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The Function and symbolism of the Inspector in

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Introduction

The Function and symbolism of the Inspector in "An Inspector Calls" In "An Inspector Calls" by J.B. Priestley the Inspector is used as a voice of conscience and morality. The Inspector does this while interrogating a very prosperous and upper-middle class family who believe themselves to be above all. The dramatic impact that Priestley uses shows the importance, validity and presence of the inspector. Priestley uses effects such as changing the lighting "The lighting should be pink and intimate until the inspector arrives, and then it should be brighter and harder" in the stage directions. This is to show the change of tone when the inspector arrives, from joyous and loving to earnest and grave. This lighting change also symbolises truth and 'the harsh light of reality'. His body language is very confronting and serious. "Has a disconcerting habit of looking at the person he addresses before actually speaking" This shows the Birlings that he is not playing games and is making sure they know why he is there. The inspector is omniscient; he knows everything, although he is still questioning them. He keeps control of the situation so he can keep track of what's going on and what's being said: "One line of enquiry at a time". ...read more.

Middle

"And don't let's start dodging and pretending now. Between us we drove that girl to commit suicide." Her reaction to the revelation that Goole was not a 'real' Inspector is totally different to Gerald's and her parents': "whoever that Inspector was, it was anything but a joke. You knew it then. You began to learn something. And now you've stopped. You're ready to go on in the same old way." Gerald Croft is, like the Birlings, a member of the upper class. He is described as "very much the easy well-bred young man-about-town." He is slightly older than Eric, and seems far more assured, confident and capable of dealing with awkward situations, though at the end he does not show the strength of character which Eric displays by accepting his part in Eva's death. Mrs Birling typifies the older generation in that she prefers to remain ignorant of anything which may be 'upsetting' or which might not fit into her artificially well-ordered world; for example, she is "staggered" and "shocked", both by the revelation that Eric drinks heavily. This ignorance makes her seem na�ve, more 'innocent' than her children, but in fact it is all based on her desire to avoid hearing anything which is 'offensive' to her superior sensibility. ...read more.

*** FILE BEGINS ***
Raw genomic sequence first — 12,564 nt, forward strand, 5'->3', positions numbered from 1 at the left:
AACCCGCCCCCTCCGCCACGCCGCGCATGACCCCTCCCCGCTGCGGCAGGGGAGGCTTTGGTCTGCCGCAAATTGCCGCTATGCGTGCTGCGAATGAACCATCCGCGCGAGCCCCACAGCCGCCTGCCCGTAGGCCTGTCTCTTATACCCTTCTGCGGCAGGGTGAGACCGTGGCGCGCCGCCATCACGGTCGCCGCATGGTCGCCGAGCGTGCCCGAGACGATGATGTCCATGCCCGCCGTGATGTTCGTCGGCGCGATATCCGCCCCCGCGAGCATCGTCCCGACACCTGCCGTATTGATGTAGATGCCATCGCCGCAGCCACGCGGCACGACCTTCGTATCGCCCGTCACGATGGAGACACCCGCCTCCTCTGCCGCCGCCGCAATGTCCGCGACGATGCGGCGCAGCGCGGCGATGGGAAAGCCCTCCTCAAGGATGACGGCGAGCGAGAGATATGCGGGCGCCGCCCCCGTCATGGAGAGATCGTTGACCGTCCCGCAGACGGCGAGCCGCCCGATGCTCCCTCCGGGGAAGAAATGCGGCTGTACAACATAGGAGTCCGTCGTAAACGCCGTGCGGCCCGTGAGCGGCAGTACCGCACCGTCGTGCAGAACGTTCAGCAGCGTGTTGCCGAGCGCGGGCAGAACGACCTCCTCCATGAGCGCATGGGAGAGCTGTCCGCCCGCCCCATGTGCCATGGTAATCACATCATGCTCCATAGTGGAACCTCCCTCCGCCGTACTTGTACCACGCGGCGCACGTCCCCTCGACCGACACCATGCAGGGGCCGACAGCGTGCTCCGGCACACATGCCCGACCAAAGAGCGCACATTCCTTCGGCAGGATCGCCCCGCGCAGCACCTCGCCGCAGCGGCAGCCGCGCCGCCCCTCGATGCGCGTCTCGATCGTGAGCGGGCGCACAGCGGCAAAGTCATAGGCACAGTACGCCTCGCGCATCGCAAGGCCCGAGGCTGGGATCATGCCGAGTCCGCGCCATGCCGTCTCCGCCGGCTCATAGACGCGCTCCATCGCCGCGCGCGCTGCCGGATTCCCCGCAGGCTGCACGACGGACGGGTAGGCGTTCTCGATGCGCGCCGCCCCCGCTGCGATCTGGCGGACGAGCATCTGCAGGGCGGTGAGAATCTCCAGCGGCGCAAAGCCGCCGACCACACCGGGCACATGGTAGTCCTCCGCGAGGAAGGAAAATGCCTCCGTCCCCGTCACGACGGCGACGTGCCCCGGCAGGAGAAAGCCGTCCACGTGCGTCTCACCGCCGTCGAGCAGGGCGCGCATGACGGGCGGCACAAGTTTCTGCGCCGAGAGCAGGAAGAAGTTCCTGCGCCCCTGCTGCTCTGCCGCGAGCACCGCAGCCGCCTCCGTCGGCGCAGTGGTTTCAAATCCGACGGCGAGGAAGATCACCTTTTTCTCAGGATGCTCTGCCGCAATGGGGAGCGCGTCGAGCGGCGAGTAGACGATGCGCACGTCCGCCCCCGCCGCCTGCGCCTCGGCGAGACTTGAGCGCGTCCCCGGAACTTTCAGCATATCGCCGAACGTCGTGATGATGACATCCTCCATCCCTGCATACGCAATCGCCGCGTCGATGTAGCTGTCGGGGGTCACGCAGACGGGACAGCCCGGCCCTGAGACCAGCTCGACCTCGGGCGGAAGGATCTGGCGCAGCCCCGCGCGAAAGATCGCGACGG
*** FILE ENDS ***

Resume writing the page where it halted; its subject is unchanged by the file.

Conclusion

J.B. Priestley was a left wing author. At the time that the play was being written, Winston Churchill was the Prime Minister of Great Britain. Winston Churchill was a right wing leader, the opposite of what Priestley was, and Priestley has different views to Churchill. However, at the time the play was released in England, in 1946, Clement Atlee was the Prime Minister. Clement Atlee was a labour Prime Minister who was in favour of a welfare state, which are the views articulated by Priestley in An Inspector Calls. An Inspector Calls is not just about Britain in 1912, it is about contemporary Britain in 1946, and it is still relevant today. J.B. Priestley could be using The Inspector as a device to express his own political views and immortalise his moral standings. Priestley uses The Inspector as a messenger. In conclusion, the Inspector's role is straightforward. The Inspector has interrupted the lives of the Birling's to teach them about life, morality and the importance of community. The Inspector symbolises a priest-like figure, a narrator and a moral conscience. The Inspector takes control of the Birling's house hold, which is a very shocking thing to do at the time the play was set. The Inspector preaches a lot of J.B. Priestley's political views of community, unity and socialism Thomas Porter GCSE English Coursework ...read more.

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